While many of us are easing slowly into the new year, lots of tech buffs in the US are starting the year by attending the world’s largest consumer electronics conference in Las Vegas. CES, as always, has played host to all manner of innovations from the impactful (next-gen vertical farms, disability-accessible computers) to the superficial (self-sinking golf balls, robots created to give massages).
Several electric vehicle (EV) players have been at the show to unveil new concepts. Hyundai showcased a concept version of its electric vertical take-off and landing (eVTOL) machine, the SA-1, which could take to the skies this year. The electric helicopter, produced in partnership with Uber, has a range of up to 60 miles and a top speed of 180mph.
Elsewhere, BMMW announced plans for the ‘i Vision Dee’ – a pure electric saloon car equipped with an augmented reality windscreen, voice assistant and ‘e-ink’ technology. ‘e-ink’ would enable motorists to digitally repaint their vehicle at will, choosing from 32 colours. Also showcasing an EV with a next-generation information display was Chinese brand Byton.
Something more gimmicky is an autonomous EV themed around the ‘Avatar’ movie franchise. Sony has been working with Mercedez-Benz and director James Cameron to develop a concept WV covered in scales and fitted with somewhat spherical wheels. Its features are inspired by plants.
THE BUILT ENVIRONMENT: Zanzibar plans world’s tallest mass timber building
Some 11% of annual global greenhouse gas emissions are ‘embodied carbon’ from buildings, according to the World Green Building Council. The term refers to emissions generated across the life-cycle of materials used and those generated during the construction process.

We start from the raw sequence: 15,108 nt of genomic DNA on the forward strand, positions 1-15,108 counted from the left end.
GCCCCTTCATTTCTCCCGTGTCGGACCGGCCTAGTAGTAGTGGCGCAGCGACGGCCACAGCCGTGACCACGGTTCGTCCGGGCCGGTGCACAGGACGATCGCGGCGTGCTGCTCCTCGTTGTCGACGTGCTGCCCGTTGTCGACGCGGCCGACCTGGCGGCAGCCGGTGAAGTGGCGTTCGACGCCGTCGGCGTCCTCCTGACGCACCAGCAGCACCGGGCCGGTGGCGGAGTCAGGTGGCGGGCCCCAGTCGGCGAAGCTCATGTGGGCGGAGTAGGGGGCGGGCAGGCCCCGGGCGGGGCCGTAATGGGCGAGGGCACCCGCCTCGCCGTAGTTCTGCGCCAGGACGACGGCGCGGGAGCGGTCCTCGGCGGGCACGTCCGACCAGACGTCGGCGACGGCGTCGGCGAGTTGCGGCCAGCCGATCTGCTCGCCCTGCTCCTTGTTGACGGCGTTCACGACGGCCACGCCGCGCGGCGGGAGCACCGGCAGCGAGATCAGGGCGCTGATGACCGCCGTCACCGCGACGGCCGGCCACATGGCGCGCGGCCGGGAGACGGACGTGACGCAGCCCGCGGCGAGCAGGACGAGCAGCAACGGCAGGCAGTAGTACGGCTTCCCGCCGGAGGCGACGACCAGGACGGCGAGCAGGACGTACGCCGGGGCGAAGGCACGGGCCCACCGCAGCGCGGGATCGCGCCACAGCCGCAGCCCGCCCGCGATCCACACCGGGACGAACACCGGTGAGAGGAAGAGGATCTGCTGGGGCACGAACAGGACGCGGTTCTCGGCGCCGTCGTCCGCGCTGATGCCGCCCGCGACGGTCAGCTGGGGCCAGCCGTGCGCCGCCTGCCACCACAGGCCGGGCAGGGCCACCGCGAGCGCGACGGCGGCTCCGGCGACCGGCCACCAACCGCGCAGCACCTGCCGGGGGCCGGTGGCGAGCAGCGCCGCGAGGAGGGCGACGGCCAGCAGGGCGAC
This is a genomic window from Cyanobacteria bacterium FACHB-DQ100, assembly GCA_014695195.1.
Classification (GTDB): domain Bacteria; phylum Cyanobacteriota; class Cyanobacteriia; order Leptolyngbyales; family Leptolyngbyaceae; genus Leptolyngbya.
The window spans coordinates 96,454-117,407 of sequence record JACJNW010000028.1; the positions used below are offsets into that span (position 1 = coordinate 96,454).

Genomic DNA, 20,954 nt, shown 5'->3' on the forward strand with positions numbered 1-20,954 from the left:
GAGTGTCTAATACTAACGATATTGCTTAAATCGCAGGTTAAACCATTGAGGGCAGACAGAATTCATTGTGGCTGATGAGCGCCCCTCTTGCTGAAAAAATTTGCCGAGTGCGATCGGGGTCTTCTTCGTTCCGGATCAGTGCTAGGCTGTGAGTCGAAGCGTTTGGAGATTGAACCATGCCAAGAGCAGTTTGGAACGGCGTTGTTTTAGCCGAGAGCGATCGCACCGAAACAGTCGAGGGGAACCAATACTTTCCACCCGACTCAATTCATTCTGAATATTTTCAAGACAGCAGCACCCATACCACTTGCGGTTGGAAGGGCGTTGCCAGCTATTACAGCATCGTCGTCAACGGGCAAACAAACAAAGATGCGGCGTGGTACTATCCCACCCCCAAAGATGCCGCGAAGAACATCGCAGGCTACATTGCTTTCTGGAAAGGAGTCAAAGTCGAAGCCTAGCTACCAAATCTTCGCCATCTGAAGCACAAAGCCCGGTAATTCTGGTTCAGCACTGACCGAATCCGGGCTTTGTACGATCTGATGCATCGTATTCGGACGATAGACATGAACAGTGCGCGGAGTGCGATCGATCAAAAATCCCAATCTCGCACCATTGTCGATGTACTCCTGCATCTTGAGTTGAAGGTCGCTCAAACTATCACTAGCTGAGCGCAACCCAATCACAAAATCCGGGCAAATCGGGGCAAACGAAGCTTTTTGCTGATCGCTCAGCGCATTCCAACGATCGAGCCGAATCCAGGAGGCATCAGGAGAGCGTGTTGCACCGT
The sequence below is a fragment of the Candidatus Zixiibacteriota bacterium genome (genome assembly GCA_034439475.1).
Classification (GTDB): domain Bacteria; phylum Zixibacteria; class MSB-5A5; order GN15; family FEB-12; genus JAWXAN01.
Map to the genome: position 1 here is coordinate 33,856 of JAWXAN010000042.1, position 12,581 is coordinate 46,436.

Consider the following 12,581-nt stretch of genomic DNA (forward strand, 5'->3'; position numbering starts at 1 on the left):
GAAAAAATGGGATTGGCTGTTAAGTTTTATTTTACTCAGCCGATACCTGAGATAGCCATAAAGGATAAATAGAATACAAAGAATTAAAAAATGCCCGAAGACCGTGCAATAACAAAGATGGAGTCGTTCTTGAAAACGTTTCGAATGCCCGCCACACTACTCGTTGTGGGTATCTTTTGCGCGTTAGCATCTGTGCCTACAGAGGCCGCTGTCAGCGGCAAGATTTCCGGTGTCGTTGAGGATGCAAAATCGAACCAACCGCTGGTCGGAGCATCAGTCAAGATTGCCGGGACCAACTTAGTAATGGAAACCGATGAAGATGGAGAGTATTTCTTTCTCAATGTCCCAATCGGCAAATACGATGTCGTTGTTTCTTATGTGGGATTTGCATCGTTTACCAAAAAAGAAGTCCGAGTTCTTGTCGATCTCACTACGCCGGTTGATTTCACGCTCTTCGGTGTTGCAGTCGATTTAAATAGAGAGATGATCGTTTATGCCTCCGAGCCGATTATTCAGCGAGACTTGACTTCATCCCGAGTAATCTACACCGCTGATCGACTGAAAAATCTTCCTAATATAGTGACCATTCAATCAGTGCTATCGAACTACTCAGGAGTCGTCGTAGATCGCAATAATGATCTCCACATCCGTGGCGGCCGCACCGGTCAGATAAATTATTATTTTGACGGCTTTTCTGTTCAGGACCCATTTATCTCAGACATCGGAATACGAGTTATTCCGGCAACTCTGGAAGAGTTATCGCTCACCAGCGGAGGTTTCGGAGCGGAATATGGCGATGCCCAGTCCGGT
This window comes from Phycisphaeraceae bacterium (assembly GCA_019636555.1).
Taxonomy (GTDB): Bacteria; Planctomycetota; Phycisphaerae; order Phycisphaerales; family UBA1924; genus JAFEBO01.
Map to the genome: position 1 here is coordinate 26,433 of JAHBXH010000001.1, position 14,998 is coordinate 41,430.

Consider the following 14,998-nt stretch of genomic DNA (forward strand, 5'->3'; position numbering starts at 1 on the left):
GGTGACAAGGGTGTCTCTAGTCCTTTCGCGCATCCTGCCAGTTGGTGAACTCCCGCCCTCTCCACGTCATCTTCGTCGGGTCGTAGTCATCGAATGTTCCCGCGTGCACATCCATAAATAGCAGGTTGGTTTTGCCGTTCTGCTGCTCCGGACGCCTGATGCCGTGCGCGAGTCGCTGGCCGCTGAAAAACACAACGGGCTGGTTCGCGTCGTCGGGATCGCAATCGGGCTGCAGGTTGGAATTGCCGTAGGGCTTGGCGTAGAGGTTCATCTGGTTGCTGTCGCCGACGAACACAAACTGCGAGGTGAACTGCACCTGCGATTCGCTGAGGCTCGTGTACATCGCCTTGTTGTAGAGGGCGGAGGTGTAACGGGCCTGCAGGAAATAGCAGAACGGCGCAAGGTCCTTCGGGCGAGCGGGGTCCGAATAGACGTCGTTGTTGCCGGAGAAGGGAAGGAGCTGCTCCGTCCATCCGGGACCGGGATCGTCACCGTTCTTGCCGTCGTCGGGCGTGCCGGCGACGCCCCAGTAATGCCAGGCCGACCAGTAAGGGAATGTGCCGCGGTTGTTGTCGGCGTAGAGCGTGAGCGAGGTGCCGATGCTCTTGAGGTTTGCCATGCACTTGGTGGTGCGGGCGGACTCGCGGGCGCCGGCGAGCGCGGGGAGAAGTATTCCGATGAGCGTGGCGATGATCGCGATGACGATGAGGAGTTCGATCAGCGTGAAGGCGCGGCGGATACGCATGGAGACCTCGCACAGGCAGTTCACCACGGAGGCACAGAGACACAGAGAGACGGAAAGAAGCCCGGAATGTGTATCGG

Replacing materials such as steel and concrete with mass timber is proving to be a popular option for cutting these emissions. The world’s tallest mass timber tower (25 stories of 284 feet) opened in Milwaukee in Summer 2022. Now, a new development in Zanzibar is aiming to beat its record.
Zanzibar’s government is planning to build a 28-storey tower with a height of almost 315 feet. The Burj Zanzibar, planned for the seaside city of Fumba, will be the tallest residential building in a planned eco-neighborhood which will have a one-mile radius. The building will contain 266 apartments and is set to open in early 2026, after a three-year completion period was confirmed within the last week.
SUSTAINABILITY LEADERSHIP: Lula sworn in as Brazilian President, promising stronger climate and forest programmes
If it was Barack Obama that stole the show at COP26, the spotlight at COP27 was firmly fixed on then-President-elect for Brazil, Luiz Inacio Lula da Silva – commonly known as Lula.
Lula ran on promises to end deforestation, tackle poverty, improve human rights for Indigenous communities and improve Brazil’s international climate and nature standing. He was sworn in this week and immediately issued six decrees revoking measures introduced by predecessor Jair Bolsonaro that have made deforestation easier.
One of the decrees annuls permission for mining in Indigenous lands and other protected areas, and another creates a Ministry of Indigenous Peoples. Another decree reinstates the Amazon Fund – a finance pot provided to Brazil by wealthier nations to finance forest conservation, management and restoration. Norway swiftly confirmed plans to reinstate its contributions to the Fund.
“Our goal is to achieve zero deforestation in the Amazon and zero emission of greenhouse gases in the electricity matrix, in addition to stimulating the reuse of degraded pastureland. Brazil does not need to deforest in order to maintain and expand its strategic agricultural frontier,” said Lula.